The 2014 Hungarian Grand Prix is the 11th round of the FIA Formula One World Championship.
Budapest welcomes Formula One this week as the teams assemble at the Hungaroring for the Hungarian Grand Prix – the 12th round of the 2014 F1 World Championship. For many in the F1 paddock it has been a hectic few days. Back-to-back with the German Grand Prix, Hungary represents a huge logistics effort for teams, pushed to their limits to transfer cars, garage equipment and motorhomes the 800km between the two circuits.
The twisting Hungaroring is similar in characteristic to a street circuit – lacking the walls but retaining the tight radius corners, bumpy surface and low grip. It has something of a mixed reputation among drivers; common consensus claims it to be a wonderful track for a qualifying lap but a difficult place to race, given the paucity of overtaking opportunities. In close battles, good strategy has frequently been the decisive factor, more so than at other permanent circuits.
Pirelli are bringing the medium and soft compounds this weekend. Weather forecasts suggest high track temperatures will again be a factor – albeit with the risk of storms increasing as the weekend progresses. Teams run their maximum downforce packages in Hungary to cope with the many slow corners. The issue that will occupy the minds of engineers during the practice sessions is the need to maximise traction to get the best return from the many low-gear acceleration points.
In the compelling battle for the Drivers’ World Championship title, the pendulum swung back in favour of Nico Rosberg at Hockenheim with the German driver extending his lead to 14 points with an authoritative victory. Team-mate Lewis Hamilton will not be too despondent, however. Battling back from a qualifying-session brake failure that left him starting near the back of the field, he limited his losses with a charge to third place. With four pole positions and four victories at the Hungaroring he will be confident of reducing the deficit this weekend.
Circuit Data - Hungaroring
Length of lap: 4.381km
Lap record: 1:19.071 (Michael Schumacher, Ferrari, 2004)
Start line/finish line offset: 0.040km
Total number of race laps: 70
Total race distance: 306.630km
Pitlane speed limits: 80km/h in practice, qualifying and the race
- The guardrail to the left of the run-off area at Turn Three has been re-aligned to better protect the recovery vehicle and to allow space for a car that has been recovered.
- Speed bumps 50mm high have been installed two metres from the track edge in the run-off area at Turns Six/Seven.
- New debris fencing has been installed close to the guardrail on the left between Turns 11 and 12 and around the outside of Turn 14.
- There will be two DRS zones sharing a detection point 5m before Turn 14. Activation points are 130m after the apex of Turn 14 and 6m after the apex of Turn One.
Hungarian GP Fast Facts
- The Hungarian Grand Prix made its Formula One World Championship debut in 1986 at the newly-constructed Hungaroring. It has been held at this venue every year since. Monza and Monte Carlo are the only circuits with a longer run of consecutive races.
- The race has been held 28 times. Michael Schumacher and Lewis Hamilton are the most successful drivers in the history of the Hungarian Grand Prix with four wins each. McLaren are the most successful team with 11 victories at this circuit, including six of the last nine Hungarian Grands Prix.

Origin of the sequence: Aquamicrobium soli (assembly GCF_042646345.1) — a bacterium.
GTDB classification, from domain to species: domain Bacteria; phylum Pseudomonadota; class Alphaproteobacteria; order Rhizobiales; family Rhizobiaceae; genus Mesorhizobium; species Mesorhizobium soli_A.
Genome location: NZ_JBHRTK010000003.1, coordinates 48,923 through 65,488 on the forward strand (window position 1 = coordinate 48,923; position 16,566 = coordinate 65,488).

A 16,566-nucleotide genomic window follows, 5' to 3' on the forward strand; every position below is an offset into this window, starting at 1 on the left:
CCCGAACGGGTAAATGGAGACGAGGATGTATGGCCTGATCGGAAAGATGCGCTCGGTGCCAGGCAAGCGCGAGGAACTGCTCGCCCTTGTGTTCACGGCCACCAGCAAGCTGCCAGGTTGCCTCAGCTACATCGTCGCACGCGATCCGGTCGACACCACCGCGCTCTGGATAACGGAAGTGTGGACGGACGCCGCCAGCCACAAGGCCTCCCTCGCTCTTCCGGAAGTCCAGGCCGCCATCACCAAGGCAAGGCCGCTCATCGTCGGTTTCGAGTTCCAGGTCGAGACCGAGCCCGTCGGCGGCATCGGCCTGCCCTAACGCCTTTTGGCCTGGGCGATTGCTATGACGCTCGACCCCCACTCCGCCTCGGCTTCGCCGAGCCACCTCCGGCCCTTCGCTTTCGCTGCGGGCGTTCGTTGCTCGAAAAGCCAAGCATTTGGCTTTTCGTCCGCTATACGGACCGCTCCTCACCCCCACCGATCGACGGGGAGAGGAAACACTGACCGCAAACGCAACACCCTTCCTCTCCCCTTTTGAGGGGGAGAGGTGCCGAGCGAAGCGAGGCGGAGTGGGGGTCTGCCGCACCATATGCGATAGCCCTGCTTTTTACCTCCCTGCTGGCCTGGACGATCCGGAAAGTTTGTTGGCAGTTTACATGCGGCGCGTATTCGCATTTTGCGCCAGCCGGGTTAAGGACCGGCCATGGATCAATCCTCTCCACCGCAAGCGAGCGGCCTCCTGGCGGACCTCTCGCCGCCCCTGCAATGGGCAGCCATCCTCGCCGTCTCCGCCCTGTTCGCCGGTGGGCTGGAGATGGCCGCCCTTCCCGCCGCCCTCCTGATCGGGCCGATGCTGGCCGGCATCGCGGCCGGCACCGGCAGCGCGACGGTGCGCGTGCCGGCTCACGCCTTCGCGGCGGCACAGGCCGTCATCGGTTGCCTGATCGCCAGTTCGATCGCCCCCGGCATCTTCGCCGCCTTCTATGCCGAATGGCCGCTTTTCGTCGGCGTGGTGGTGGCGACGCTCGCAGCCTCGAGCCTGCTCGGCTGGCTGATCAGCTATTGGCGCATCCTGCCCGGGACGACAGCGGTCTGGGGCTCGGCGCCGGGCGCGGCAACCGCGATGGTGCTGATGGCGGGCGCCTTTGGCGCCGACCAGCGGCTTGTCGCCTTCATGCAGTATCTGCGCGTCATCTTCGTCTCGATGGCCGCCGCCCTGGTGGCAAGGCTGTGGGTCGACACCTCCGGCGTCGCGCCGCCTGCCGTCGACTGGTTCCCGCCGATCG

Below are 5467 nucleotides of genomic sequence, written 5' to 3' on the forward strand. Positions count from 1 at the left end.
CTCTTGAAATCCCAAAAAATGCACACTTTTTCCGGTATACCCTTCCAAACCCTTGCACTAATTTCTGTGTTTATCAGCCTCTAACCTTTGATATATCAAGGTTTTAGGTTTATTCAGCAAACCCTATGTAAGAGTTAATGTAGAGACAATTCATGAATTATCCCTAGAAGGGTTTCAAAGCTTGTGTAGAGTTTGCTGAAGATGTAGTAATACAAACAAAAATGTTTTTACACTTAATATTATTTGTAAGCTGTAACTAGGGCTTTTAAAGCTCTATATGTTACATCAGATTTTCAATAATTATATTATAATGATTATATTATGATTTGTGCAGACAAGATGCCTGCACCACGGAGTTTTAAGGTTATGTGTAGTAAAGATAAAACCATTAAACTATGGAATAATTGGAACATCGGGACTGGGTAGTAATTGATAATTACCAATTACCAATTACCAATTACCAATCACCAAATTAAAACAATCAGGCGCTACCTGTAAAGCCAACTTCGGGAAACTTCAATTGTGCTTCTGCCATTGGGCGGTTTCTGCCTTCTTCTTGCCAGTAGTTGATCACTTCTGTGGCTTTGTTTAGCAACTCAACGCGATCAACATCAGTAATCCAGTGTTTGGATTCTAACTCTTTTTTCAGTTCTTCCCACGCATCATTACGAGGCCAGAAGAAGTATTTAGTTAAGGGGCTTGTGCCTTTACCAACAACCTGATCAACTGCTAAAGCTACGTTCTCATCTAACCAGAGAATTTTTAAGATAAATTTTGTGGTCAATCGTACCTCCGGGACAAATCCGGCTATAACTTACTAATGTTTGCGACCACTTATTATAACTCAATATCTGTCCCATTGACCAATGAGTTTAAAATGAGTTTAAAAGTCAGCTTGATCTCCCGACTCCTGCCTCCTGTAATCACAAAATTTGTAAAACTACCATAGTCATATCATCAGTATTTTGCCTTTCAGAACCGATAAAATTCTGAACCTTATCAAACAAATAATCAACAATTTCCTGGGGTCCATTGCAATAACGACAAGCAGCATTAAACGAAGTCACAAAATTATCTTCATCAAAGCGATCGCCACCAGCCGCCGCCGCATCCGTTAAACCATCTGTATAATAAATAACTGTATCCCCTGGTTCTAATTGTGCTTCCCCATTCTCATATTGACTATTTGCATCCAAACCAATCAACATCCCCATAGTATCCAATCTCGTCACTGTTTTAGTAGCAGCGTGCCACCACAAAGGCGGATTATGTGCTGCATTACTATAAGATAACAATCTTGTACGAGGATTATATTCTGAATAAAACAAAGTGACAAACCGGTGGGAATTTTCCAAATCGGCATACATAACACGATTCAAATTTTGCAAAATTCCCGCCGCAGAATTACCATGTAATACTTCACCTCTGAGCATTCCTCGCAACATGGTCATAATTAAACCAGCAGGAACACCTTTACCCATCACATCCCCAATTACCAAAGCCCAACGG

- In the battle for dominance between engine suppliers, Mercedes lead the way with nine victories. Renault have seven, Honda six, Ferrari five and Ford (Cosworth) one. Honda and Ferrari, however, share the distinction of having a victory in each decade of the race’s operation.
- In the last 10 outings, the Hungarian Grand Prix has provided debut victories for Fernando Alonso (2003), Jenson Button (2006) and Heikki Kovalainen (2008).
- Sebastian Vettel has a blind spot when it comes to the Hungarian Grand Prix, never having won it. Prior to 2014, during his first five seasons as a Red Bull Racing driver, he took at least one victory in every other country to host a grand prix.
- The 2011 Hungarian Grand Prix holds the distinction of being the race with the most pit stops. 88 in total.
- Both Nigel Mansell in 1992 and Michael Schumacher in 2001 won the Drivers’ World Championship at the Hungarian Grand Prix. In Mansell’s case it was the 11th race of a 16-race season, for Schumacher it was the 13th of 17. Schumacher holds the record for the earliest conclusion to the Championship, taking the title in 2002 at the French Grand Prix with six races remaining.
- Williams secured the 1996 Constructors’ World Championship in Hungary with a one-two formation finish – Jacques Villeneuve leading Damon Hill over the line. Ferrari repeated both the one-two finish and securing the Championship in 2001, 2002 and 2004.
- The 1992 Grand Prix was memorable for more than Mansell claiming the Drivers’ crown. It was the last F1 grand prix to feature pre-qualifying and also the final race for the Brabham. Damon Hill qualified 25th and finished 11th (last).
- Hamilton made a small piece of history at the 2009 Hungarian Grand Prix by becoming the first driver to win a Grand Prix in a hybrid car. The McLaren MP4/24 powered by a KERS-equipped Mercedes FO 108W engine would win again in Singapore. Kimi Räikkönen, in Belgium, took a solitary victory for Ferrari’s KERS-equipped Ferrari F60. The rest of the season was dominated by the conventional Mercedes and Renault engines powering the Brawn BGP001 and Red Bull Racing RB5 respectively.
Press Conference 15.00
Practice Session One 10.00 - 11.30
Practice Session Two 14.00 - 15.30
Press Conference 16.00
Practice Session Three 11.00 - 12.00
Qualifying 14.00 - 15.00
(Followed by unilateral and press conference)
Drivers' Parade 12.30
Race 14.00 - 16.00
(Followed by podium interviews and press conference)
FIA Formula One